Instead, realize that you may have done something wrong to offend your customer and respond to them on their blog in the comments section. So often people just want to feel like they're being heard. You may not be able to get them to retract their post, but you may be able to apologize and salvage the situation.

If you have your own blog, you also can tell your side of the story. However, do it in a calm manner without trying to make the angry consumer look bad. Remember, everyone cheers for the underdog.

Posted by at 12:49 PM
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November 06, 2006

Internet Marketing for Values-Based Businesses

I'll be running "Internet Marketing for Values-Based Businesses," a workshop at the MEBSR Annual Fall Sustainable Business Conference.

MEBSR--Maine Businesses for Social Responsibility--hosts this event every year...which is why they call it their Annual Fall Conference. The theme of this year's fall conference is "Practical Tools for Business Success."

How does an ethical business succeed on the Internet where email spam, click-fraud and search engine schemes seem to rule the day?

By enabling a long-term solution that engages the Four Pillars of Internet Marketing. Learn how to use search engine optimization, permission-based email marketing, blogs, podcasts and non-malevolent viral marketing to engage like-minded customers and prospects, drive more qualified traffic to your site and convert that traffic into business.

Besides my workshop, there will be two keynote speakers, Kevin Hancock of Hancock Lumber and John Warner, the Director of the Center for Green Chemistry at UMass Lowell.

Date: Friday, December 1st, 2006
Time: 8am - 5pm
Place: University of Maine Hutchinson Center, Belfast, ME (Map & Directions)

  • $100 MEBSR members ($150 after Nov. 10th)
  • $150 non-members ($175 after Nov. 10th)
  • $15 students ($35 after November 10th)

I know the 10th is coming up soon, so please register now! You can call 207.338.8908 or download the conference PDF.

Posted by at 08:57 AM
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November 03, 2006

Using Chopsticks to Drive Traffic to Your Blog

Google "chopstick instructions" and the flyte blog comes up third. Until a few days ago, we were number one, and still are if you include the quote marks.

What does this mean for you? It shows how you can drive traffic to your blog (or Web site). And, if you were a Chinese restaurant or sold Asian cooking implements, the power of driving qualified traffic to your blog.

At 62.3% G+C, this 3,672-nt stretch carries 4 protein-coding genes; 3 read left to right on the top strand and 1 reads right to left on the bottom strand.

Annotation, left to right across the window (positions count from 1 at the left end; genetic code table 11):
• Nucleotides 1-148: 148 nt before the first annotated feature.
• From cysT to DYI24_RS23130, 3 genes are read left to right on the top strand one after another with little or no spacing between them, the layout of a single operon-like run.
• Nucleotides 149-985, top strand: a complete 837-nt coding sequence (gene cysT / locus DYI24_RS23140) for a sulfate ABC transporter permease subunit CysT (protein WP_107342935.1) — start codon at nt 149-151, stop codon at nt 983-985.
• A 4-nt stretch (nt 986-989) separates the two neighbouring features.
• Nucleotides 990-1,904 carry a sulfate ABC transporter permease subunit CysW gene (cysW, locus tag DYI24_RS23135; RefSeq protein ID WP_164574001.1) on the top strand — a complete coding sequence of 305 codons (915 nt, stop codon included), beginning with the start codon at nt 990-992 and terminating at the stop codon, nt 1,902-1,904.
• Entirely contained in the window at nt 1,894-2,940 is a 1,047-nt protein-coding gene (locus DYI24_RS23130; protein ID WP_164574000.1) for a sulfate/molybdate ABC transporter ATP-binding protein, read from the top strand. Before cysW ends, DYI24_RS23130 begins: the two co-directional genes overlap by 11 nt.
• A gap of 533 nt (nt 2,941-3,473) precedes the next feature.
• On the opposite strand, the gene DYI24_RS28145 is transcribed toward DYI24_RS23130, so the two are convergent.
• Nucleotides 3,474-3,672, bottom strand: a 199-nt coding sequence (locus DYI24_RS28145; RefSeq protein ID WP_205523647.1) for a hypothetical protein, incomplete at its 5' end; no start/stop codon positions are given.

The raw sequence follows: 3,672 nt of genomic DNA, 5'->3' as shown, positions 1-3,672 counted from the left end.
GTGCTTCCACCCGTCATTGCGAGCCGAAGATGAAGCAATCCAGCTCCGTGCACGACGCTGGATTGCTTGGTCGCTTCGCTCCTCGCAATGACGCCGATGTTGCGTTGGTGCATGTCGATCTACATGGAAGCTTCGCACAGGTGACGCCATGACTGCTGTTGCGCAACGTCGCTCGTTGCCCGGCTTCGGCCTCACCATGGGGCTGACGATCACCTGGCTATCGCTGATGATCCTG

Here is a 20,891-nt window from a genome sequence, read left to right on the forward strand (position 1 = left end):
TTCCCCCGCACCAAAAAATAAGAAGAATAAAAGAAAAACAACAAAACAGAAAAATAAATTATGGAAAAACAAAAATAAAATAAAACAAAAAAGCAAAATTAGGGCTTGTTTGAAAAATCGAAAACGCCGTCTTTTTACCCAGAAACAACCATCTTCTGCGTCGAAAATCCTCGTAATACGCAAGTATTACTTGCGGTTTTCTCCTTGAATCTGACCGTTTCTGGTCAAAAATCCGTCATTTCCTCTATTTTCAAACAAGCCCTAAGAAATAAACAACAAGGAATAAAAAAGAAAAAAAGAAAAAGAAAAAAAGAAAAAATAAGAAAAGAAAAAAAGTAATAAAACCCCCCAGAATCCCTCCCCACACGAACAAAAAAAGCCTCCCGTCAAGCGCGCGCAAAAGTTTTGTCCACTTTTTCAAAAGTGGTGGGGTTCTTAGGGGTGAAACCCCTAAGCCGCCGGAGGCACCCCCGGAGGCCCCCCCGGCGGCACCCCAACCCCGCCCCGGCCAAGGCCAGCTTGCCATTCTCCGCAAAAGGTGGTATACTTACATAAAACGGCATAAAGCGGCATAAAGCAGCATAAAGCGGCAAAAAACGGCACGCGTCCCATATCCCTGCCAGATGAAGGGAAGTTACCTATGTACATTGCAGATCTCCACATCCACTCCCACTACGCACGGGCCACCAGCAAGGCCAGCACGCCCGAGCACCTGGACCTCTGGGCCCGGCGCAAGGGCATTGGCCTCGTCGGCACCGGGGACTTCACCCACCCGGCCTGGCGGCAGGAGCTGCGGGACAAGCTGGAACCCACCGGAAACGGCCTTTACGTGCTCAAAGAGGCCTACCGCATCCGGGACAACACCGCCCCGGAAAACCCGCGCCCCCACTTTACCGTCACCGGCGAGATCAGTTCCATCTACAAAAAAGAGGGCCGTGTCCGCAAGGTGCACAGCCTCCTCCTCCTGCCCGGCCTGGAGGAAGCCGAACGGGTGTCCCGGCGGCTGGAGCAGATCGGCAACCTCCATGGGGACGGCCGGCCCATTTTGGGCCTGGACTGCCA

It was a few Friday afternoons ago and I was a little fried. I read the miserable translation of the chopstick instructions on the chopstick wrapper ("Chinese glonous history?") and found it funny. So I scanned in the wrapper and blogged about it.

I purposefully wrote a post title--which would become my page title--that should capture the interest of anyone wanting to learn how to use chopsticks, "Chopstick Instructions: How to Use Chopsticks."

Within about two days I was number one for "chopstick instructions" and I find that I get a few people every day who come to my blog looking for chopstick instructions.

Now of course, I can't take advantage of this audience. If any of them are interested in Web design and Internet marketing it would be a random occurance; certainly not worth the time of scanning in the wrapper and blogging about it.

However, it shows that there are people out there looking for help in certain areas of their life or business. What instruction manual or how-to can you post to your own blog to drive qualified traffic?

You need to get inside the head of your best customer or prospect, determine what she wants, and help her achieve it.

And, unlike your Web site that may have a certain structure, you can
easily throw in how-to articles on your blog on anything you like, just to test the
reaction. You can also write articles that might take advantage of
current events, such as "How to Vote Twice on Election Day" or "What to Wear to Get Arrested While Protesting TABOR."

What are your best prospects looking to achieve? Now you have your writing assignment.

Posted by at 08:57 AM
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November 01, 2006

Can Search Engines Keep Politicians Honest?

Will Google and other search engines keep politicians honest?

While some might argue that this is beyond the scope of technology, a recent article in the Financial Times quotes Google's Eric Schmidt as saying:

He forecast that, within five years, “truth predictor” software would “hold politicians to account”. Voters would be able to check the probability that apparently factual statements by politicians were
actually correct, using programs that automatically compared claims with historic data.

Chris Boggs from SE Roundtable says:

Pretty cool, and it’s highly likely that people with advanced search
skills are already performing this type of research, if they care to.

For the rest of us, there's always Jon Stewart.

Posted by at 10:30 AM